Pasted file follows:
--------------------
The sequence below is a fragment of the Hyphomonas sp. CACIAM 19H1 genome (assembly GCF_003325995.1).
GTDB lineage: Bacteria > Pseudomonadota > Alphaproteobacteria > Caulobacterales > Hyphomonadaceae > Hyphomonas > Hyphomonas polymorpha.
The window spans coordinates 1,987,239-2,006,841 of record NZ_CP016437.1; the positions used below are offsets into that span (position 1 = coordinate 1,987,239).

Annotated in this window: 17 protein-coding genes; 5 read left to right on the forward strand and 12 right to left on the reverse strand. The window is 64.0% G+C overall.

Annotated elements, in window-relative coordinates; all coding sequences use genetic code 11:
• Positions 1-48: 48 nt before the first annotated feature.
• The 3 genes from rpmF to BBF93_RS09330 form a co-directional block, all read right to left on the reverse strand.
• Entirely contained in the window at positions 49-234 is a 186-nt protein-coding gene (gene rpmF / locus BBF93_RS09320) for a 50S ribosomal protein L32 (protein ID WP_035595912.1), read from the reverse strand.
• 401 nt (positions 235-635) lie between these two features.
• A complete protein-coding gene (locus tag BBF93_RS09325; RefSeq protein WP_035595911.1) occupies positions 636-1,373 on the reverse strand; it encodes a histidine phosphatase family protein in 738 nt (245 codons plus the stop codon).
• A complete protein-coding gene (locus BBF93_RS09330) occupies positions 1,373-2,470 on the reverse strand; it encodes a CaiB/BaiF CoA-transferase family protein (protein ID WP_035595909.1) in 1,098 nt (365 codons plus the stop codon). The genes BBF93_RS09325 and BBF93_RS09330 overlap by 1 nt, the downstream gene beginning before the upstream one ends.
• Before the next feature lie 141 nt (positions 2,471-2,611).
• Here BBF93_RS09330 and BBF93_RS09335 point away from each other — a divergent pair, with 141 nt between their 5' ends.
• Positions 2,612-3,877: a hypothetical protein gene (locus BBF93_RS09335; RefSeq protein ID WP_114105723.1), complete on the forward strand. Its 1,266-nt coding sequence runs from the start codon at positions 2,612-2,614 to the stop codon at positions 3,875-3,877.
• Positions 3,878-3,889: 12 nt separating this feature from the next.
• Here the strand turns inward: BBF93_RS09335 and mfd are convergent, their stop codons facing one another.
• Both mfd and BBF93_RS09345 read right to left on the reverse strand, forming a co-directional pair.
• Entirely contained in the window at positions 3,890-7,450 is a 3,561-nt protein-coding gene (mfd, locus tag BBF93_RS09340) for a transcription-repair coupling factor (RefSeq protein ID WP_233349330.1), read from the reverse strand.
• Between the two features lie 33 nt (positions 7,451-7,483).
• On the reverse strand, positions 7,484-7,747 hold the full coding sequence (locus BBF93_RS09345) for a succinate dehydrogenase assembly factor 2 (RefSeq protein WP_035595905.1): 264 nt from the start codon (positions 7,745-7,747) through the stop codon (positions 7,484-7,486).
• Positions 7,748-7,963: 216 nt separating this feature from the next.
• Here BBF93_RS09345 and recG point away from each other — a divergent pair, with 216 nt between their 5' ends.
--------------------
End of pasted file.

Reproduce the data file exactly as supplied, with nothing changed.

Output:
The sequence below is a fragment of the Hyphomonas sp. CACIAM 19H1 genome (assembly GCF_003325995.1).
GTDB lineage: Bacteria > Pseudomonadota > Alphaproteobacteria > Caulobacterales > Hyphomonadaceae > Hyphomonas > Hyphomonas polymorpha.
The window spans coordinates 1,987,239-2,006,841 of record NZ_CP016437.1; the positions used below are offsets into that span (position 1 = coordinate 1,987,239).

Annotated in this window: 17 protein-coding genes; 5 read left to right on the forward strand and 12 right to left on the reverse strand. The window is 64.0% G+C overall.

Annotated elements, in window-relative coordinates; all coding sequences use genetic code 11:
• Positions 1-48: 48 nt before the first annotated feature.
• The 3 genes from rpmF to BBF93_RS09330 form a co-directional block, all read right to left on the reverse strand.
• Entirely contained in the window at positions 49-234 is a 186-nt protein-coding gene (gene rpmF / locus BBF93_RS09320) for a 50S ribosomal protein L32 (protein ID WP_035595912.1), read from the reverse strand.
• 401 nt (positions 235-635) lie between these two features.
• A complete protein-coding gene (locus tag BBF93_RS09325; RefSeq protein WP_035595911.1) occupies positions 636-1,373 on the reverse strand; it encodes a histidine phosphatase family protein in 738 nt (245 codons plus the stop codon).
• A complete protein-coding gene (locus BBF93_RS09330) occupies positions 1,373-2,470 on the reverse strand; it encodes a CaiB/BaiF CoA-transferase family protein (protein ID WP_035595909.1) in 1,098 nt (365 codons plus the stop codon). The genes BBF93_RS09325 and BBF93_RS09330 overlap by 1 nt, the downstream gene beginning before the upstream one ends.
• Before the next feature lie 141 nt (positions 2,471-2,611).
• Here BBF93_RS09330 and BBF93_RS09335 point away from each other — a divergent pair, with 141 nt between their 5' ends.
• Positions 2,612-3,877: a hypothetical protein gene (locus BBF93_RS09335; RefSeq protein ID WP_114105723.1), complete on the forward strand. Its 1,266-nt coding sequence runs from the start codon at positions 2,612-2,614 to the stop codon at positions 3,875-3,877.
• Positions 3,878-3,889: 12 nt separating this feature from the next.
• Here the strand turns inward: BBF93_RS09335 and mfd are convergent, their stop codons facing one another.
• Both mfd and BBF93_RS09345 read right to left on the reverse strand, forming a co-directional pair.
• Entirely contained in the window at positions 3,890-7,450 is a 3,561-nt protein-coding gene (mfd, locus tag BBF93_RS09340) for a transcription-repair coupling factor (RefSeq protein ID WP_233349330.1), read from the reverse strand.
• Between the two features lie 33 nt (positions 7,451-7,483).
• On the reverse strand, positions 7,484-7,747 hold the full coding sequence (locus BBF93_RS09345) for a succinate dehydrogenase assembly factor 2 (RefSeq protein WP_035595905.1): 264 nt from the start codon (positions 7,745-7,747) through the stop codon (positions 7,484-7,486).
• Positions 7,748-7,963: 216 nt separating this feature from the next.
• Here BBF93_RS09345 and recG point away from each other — a divergent pair, with 216 nt between their 5' ends.